The mobility trend is surging into the world of K-12 education, with more elementary and high schools embracing the idea of Bring Your Own Device (BYOD).
This shouldn’t come as a surprise, since mobile devices are now ubiquitous. Nearly all Americans – 95 percent – own some kind of cell phone, according to the Pew Research Center, while 77 percent have a smartphone and nearly half use their own tablet. It’s only logical to find that these are the most common personal devices used in today’s classroom.
Although technology has been a mainstay of K-12 education for some time, the shift toward BYOD has created new challenges for schools, particularly around network support for so many devices. Even districts that can afford to supply tablets or Chromebooks for students have to contend with the massive traffic demands of so many devices in use at the same time. A slow network or disrupted service reduces the benefits of students using these devices in class.
Another challenge is compatibility. To take advantage of a school’s digital asset – such as learning management systems, teacher pages and library resources – smartphones and tablets must easily connect to the school’s communications technology.
As K-12 administrators evaluate ways to support mobility in their schools, their logical starting point will be communications infrastructure. To get this right, it’s helpful to understand how the technology works and what’s required to support mobility and BYOD.
Communications in education need to be dependable and flexible. Learn what other considerations you should take into account before making a purchase. >
How communications technology solves the BYOD challenge
While many BYOD obstacles can be addressed with proper training and usage monitoring, network support and device compatibility require communications technology that’s flexible, adaptable and scalable.
Here are some of the features necessary to support BYOD and mobility.
Support for mixed environments. Some classrooms may be in basements or other areas that have poor wireless service. Improved Wi-Fi in these environments is a must.
A self-contained, locally managed mobile network solution. Your school should have control over voice messaging and data services that operate independently from the public mobile network.
A private mobile network that provides continuity and resilience in the event of public network congestion or outage.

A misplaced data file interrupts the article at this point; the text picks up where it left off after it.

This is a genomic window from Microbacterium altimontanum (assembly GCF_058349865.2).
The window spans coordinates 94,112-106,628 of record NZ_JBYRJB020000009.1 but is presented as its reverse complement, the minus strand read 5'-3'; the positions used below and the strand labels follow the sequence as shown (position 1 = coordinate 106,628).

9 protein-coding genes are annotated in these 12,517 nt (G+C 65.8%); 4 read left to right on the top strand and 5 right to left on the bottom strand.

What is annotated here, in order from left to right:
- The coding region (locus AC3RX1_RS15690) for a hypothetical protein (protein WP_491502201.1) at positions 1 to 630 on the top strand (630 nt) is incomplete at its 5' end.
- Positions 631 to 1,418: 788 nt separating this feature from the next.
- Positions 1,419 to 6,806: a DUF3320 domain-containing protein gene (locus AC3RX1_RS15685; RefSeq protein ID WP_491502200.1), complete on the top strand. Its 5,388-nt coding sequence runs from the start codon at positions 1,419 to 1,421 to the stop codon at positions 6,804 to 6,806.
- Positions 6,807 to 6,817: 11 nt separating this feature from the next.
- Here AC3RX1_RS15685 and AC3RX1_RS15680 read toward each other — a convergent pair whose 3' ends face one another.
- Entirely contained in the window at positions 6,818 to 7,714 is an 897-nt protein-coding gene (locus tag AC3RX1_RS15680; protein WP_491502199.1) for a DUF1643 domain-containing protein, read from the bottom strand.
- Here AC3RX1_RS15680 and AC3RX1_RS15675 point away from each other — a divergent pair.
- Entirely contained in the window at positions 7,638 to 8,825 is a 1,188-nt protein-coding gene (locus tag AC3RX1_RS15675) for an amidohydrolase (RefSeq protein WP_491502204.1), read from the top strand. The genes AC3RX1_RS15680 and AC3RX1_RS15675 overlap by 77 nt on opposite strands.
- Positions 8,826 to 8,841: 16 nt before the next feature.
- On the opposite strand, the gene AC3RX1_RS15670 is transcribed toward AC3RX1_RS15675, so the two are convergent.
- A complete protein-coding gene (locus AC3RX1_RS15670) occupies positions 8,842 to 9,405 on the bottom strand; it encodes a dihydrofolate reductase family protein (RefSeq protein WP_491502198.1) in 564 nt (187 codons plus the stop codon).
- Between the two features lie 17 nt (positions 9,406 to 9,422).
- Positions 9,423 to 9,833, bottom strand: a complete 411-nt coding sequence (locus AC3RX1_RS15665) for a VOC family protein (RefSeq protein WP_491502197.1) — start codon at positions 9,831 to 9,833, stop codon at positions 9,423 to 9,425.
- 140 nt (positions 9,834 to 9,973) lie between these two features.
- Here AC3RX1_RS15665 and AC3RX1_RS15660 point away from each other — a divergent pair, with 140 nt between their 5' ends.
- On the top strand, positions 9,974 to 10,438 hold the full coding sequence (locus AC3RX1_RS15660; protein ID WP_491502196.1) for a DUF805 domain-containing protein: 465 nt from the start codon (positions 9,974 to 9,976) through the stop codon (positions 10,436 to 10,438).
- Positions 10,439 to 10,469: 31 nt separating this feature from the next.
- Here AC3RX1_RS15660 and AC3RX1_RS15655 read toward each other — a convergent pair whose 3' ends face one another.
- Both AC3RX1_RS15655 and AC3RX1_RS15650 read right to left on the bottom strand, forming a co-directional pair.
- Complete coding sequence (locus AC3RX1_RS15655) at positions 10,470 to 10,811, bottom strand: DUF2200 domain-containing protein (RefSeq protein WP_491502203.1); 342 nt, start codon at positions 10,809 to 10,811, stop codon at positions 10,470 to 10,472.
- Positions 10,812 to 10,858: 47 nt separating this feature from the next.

A cloud solution where data and information are available on any device, allowing all students, teachers and administrators seamless access to educational resources.
Single point of access for all communications and collaboration needs – such as messaging, web and video chat and voicemail –from almost any smartphone or tablet for both faculty and students.
A WAN that provides full access to campus services and collaboration tools regardless of device, location, network and access technology.
IP communications that extend to wherever the network reaches. This includes WAN, LAN, Wi-Fi and broadband networks.
A single software stream that delivers a consistent user experience along with the freedom to choose your own device, network and environment (dedicated or virtualized).
Why K-12 Schools Should Invest in Mobility
K-12 schools can reap many benefits from a unified communications solution that supports mobility. These include:
- Consistent user experience and access to collaboration capabilities on mobile devices and tablets of choice, regardless of make, model and network.
- Real-time exchange of information and ideas between students and teachers.
- An interactive and collaborative work environment that increases productivity and makes completing assignments and projects easier.
K-12 schools have much to gain from a BYOD program – but only if they can address the network demands and device compatibility issues that come with the technological shift. The right communications technology can make or break your BYOD program, so be sure to identify vendors that support mobility and BYOD, so everyone in your K-12 community can benefit.